Marc Grossman ’73, has co-authored a spy novel, “Believers: Love and Death in Tehran,” set in Iran, a country he has intimate knowledge of from his time in the U.S. Foreign Service. Grossman was a special envoy to Afghanistan at the time that Osama bin Laden was located there and killed by U.S. troops.
His novel, co-written by fellow foreign service veteran John Limbert, tells the story of an Iranian woman who is recruited to be an American spy. Upon leaving Iran she vows to never again become entangled in U.S. intelligence work. But she agrees to return to Tehran on a spy mission intended to help prevent a war between the U.S. and Iran.
Former U.S. Defense Secretary William Cohen calls it a “tale of intense excitement and labyrinthian intrigue.” He goes on to say, “Grossman and Limbert (who was a hostage in the U.S. Embassy in Tehran in 1979) weave a story that is dazzling in detail and literary grace.”
Grossman graduated from UCSB with a degree in political science and obtained a graduate degree from the London School of Economics and Politics. He rose through the ranks of the foreign service eventually achieving the highest rank, a Career Ambassador. He received the Secretary of State’s Distinguished Service Award in 2005.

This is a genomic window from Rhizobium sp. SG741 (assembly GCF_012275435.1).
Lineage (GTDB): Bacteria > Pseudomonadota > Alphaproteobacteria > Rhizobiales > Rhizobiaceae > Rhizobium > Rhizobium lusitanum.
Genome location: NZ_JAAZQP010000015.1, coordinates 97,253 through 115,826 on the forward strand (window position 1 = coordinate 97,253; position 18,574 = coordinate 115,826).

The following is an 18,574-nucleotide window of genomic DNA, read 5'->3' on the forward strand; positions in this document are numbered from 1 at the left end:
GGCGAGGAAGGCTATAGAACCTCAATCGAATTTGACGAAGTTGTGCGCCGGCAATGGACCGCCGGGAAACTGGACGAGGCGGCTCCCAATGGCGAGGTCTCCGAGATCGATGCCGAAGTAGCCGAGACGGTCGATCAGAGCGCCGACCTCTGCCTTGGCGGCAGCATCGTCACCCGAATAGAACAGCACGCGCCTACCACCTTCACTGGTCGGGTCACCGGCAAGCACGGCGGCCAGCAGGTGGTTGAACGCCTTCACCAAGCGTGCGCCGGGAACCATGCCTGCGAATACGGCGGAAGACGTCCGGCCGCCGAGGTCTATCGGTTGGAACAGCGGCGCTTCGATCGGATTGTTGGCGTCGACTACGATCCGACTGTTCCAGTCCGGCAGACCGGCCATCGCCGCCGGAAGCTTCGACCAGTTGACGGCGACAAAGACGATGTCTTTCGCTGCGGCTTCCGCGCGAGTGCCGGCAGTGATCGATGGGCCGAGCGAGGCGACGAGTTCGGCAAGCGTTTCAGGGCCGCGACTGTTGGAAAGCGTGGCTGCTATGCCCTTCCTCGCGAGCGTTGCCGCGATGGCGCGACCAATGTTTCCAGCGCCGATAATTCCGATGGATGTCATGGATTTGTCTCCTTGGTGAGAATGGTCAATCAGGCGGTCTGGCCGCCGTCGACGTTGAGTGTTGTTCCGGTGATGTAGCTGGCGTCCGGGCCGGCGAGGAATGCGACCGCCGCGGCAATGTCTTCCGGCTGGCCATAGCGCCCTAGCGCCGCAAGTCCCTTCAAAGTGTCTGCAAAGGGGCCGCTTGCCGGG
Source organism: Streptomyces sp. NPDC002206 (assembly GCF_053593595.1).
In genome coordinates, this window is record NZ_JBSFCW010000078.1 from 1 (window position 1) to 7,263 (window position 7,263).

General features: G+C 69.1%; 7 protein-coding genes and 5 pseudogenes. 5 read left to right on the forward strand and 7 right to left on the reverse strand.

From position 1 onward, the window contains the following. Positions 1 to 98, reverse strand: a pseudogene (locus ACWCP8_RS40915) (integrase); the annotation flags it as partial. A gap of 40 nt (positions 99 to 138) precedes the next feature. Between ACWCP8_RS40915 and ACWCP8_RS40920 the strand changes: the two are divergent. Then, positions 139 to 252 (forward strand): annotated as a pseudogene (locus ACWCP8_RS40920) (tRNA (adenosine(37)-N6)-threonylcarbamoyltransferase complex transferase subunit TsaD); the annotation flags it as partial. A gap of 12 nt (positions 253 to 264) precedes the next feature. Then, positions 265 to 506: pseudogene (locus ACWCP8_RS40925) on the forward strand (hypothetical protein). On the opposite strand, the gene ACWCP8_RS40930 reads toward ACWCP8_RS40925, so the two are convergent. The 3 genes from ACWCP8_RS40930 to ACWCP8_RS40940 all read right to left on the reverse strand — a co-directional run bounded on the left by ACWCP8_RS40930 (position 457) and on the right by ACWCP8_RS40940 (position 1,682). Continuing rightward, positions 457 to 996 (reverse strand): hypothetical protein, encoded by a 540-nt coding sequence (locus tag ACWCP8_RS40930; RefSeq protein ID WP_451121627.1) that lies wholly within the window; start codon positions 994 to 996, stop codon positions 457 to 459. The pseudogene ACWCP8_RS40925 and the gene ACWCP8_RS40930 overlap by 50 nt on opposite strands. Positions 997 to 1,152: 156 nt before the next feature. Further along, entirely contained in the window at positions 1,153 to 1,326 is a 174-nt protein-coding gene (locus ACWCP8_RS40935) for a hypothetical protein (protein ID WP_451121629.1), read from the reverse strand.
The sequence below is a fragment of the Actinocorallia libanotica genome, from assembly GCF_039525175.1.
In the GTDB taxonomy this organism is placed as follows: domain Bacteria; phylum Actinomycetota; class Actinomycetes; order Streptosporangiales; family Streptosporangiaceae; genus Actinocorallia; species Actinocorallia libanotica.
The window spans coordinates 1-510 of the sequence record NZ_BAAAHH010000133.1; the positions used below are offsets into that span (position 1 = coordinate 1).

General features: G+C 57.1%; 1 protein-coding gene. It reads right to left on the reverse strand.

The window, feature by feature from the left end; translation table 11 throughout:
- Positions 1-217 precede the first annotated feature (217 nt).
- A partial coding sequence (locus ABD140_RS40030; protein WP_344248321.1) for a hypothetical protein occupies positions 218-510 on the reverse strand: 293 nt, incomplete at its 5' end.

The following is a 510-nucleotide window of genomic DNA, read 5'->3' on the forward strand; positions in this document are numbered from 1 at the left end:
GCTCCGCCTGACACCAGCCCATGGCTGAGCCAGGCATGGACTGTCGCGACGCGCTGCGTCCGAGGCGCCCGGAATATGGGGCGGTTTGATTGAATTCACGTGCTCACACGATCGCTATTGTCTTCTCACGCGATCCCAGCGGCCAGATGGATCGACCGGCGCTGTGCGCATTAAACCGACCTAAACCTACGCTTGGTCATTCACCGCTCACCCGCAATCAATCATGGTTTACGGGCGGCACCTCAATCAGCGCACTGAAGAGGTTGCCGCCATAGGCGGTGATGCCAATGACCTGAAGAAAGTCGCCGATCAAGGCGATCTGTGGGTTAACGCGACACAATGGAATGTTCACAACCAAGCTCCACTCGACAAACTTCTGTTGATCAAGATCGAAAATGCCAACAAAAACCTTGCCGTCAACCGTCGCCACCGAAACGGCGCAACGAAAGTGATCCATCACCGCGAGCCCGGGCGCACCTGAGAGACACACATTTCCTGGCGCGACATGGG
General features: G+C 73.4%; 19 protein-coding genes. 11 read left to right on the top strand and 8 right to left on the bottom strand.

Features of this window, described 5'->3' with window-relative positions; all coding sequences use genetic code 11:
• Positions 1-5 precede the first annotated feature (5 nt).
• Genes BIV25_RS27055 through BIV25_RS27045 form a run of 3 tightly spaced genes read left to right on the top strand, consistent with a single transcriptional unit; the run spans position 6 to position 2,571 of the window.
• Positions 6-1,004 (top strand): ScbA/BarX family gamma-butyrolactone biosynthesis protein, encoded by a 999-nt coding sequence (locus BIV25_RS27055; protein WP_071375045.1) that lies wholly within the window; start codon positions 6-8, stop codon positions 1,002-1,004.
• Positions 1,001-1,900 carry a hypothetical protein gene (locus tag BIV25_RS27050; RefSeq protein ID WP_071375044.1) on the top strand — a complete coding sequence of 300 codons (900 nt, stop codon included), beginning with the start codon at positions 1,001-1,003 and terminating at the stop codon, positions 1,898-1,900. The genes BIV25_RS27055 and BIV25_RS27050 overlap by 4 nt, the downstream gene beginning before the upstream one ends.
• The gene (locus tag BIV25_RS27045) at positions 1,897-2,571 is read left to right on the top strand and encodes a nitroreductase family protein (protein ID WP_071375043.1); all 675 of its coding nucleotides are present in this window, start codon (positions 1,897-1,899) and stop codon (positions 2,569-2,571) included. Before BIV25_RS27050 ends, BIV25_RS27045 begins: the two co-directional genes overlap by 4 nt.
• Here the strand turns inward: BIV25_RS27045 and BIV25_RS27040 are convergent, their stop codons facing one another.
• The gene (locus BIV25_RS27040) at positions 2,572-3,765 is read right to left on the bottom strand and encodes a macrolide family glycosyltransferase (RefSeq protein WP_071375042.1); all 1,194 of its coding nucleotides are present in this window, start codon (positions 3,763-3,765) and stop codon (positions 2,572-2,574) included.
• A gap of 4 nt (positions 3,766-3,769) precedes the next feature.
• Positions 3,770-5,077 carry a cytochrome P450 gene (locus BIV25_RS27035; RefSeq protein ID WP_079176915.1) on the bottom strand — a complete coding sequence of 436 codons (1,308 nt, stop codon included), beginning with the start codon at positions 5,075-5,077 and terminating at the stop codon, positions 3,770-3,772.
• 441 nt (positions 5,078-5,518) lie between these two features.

He currently is the vice chair of the Cohen Group in Washington, DC and is a trustee of the UCSB Foundation. He received the Alumni Association’s Distinguished Alumni Award in 2001.
A longtime Santa Barbara wine writer and enthusiast has just produced what may be the definitive book on Santa Barbara wine making.
Matt Kettmann ’99, has written a mammoth opus to his love of wine. Titled “Vines and Vision: The Winemakers of Santa Barbara County,” the book spans 600 pages with more than 120 chapters. “Every wine industry person who’s seen early drafts believes that it will be the definitive book on the region for years to come,” Kettmann told Coastlines.
Kettmann is a senior editor at the Santa Barbara Independent and has been a contributing editor for Wine Enthusiast. His work on wine has appeared in numerous magazines and newspapers, including the New York Times.
In a recent interview he noted, “Unlike Northern California regions like Sonoma and Napa, where countless pages have waxed on about their people and places, Santa Barbara wine country is decidedly lacking in books about the region, with just a handful published over its entire modern history. This felt like an opportunity to do my part in showing many others what makes our region so honestly special.”